Last week, Film Club looked at They Shoot Horses, Don't They?, which presents a world so exploitative that the only meaningful gesture of resistance is to refuse existence itself by engaging in violent self-destruction. Choosing death by a bullet certainly holds no shortage of dramatic force, but we here at Film Club wondered whether the movies didn't have some other, better strategy to offer in response to a hostile world.
With that question in mind, we turn to The Loneliness of the Long-Distance Runner (1962), which tells the story of Colin, played memorably by Tom Courtenay:
Colin is a working-class adolescent, and has some sense that the world is not really prepared to offer him what we'll call a rewarding life. This understanding, as we see it in Colin, is inchoateit manifests itself more as ennui than as critique. He's bright enough to have an intuitive sense that the future looks like a dead end, but not bright enough to avoid making bad decisions. As such, he resembles the kids from La Haine (Film Club 4), or (especially) Antoine Doinel from The 400 Blows (1959). Like Antoine, he's likable without really being good.
And also like Antoine, he eventually runs afoul of the law, and ends up in a reformatory. Not the happiest-looking place:
Colin does have one thing that Antoine doesn't have, however: athletic skill. Before long, this has attracted the attention of the school's ambitious headmaster, who sees in Colin an opportunity to gain recognition for the school (a competition against an upper-class prep school looms in the distance). As a result, Colin gets some degree of preferential treatment: while the other students / prisoners are doing routine exercises, Colin is permitted to leave school grounds to practice his long distance running. This image nicely captures the dynamic:
There might well be a component of loneliness to this, but the film doesn't dwell on it. Instead, the film presents these afternoons, when Colin is out in the woods practicing, almost frolicking, as opportunities for exhiliration and joy:
...although, as my Film Club compatriot Tiffanny E. pointed out, this kind of officially-sanctioned liberty constitutes a kind of "freedom without freedom." Does that matter, when the happiness it generates seems genuine?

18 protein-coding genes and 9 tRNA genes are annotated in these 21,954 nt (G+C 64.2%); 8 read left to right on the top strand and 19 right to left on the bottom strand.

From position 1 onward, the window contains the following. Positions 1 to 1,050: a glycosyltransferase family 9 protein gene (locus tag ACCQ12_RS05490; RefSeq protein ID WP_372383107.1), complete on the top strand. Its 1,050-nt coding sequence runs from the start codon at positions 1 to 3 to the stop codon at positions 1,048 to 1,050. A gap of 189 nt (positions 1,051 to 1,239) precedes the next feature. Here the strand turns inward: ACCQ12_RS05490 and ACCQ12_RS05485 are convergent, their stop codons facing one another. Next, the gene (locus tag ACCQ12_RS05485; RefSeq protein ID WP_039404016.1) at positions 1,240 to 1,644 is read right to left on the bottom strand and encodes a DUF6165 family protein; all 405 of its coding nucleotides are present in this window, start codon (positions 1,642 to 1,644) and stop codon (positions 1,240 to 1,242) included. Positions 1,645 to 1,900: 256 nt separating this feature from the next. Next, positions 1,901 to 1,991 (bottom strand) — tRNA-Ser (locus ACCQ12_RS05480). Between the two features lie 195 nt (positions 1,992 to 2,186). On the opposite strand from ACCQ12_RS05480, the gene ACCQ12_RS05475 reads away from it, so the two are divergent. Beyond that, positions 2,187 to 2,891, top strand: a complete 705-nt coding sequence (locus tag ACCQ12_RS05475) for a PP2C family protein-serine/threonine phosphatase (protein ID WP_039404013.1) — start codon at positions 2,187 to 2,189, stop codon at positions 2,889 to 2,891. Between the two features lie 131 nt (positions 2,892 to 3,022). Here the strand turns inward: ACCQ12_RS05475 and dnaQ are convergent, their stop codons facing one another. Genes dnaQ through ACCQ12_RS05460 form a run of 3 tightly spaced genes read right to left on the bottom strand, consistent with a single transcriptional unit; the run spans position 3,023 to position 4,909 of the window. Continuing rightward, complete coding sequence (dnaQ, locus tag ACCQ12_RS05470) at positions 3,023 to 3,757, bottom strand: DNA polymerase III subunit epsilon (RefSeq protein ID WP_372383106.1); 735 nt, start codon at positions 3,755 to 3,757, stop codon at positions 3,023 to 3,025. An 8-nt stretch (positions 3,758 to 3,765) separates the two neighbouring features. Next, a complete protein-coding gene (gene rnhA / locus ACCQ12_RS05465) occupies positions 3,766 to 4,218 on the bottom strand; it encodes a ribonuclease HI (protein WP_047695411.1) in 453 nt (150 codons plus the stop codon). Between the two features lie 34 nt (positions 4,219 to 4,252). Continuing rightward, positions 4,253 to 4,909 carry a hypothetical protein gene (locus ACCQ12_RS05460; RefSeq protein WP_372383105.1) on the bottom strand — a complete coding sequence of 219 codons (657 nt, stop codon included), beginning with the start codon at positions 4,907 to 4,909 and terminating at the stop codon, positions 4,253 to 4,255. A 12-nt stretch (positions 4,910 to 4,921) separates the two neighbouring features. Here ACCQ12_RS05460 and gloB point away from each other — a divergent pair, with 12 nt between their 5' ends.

That question is one that persists up until the end of the film, coming fully into its own during the final intramural race, in which Colin faces a single important choice. I won't discuss the outcome, but I will say that it raises a number of additional questions, most of them interesting. Some of them: what constitutes "winning?" If one participant in a competition proves themselves the superior athlete, does it matter whether that athlete is also designated the winner? To whom? When an athlete is a member of a team, who benefits the most from that athlete's victory? When sports represents a form of escape, is it wise for someone to take advantage of that as an opportunity, even when it benefits to those who have entrapped you?
These questions could be loosely categorized as questions that pertain to the philosophy of sport, and to a degree I was interested in pursuing sports films as a possible avenue of future inquiry (we've flirted with this idea once before, when we watched Dazed and Confused (Film Club 21), which also represents organized sports as a morally-complicated form of salvation). But in choosing a pick for next week, I kept coming back to the tension that this film presents between the poles of repression and escape, which led me instead to choose Robert Bresson's prisoner-of-war film A Man Escaped (1956).
And a final note: no aspect of this film has given me much insight into why the former Governor of Illinois, Rod Blagojevich, would have compared himself to Colin in the middle of his political meltdown (link contains a spoiler, btw). Colin may be likeable, but he's also stubborn, impulsive, and (arguably) nihilistiche is also unambiguously guilty of the crime he is jailed for committing.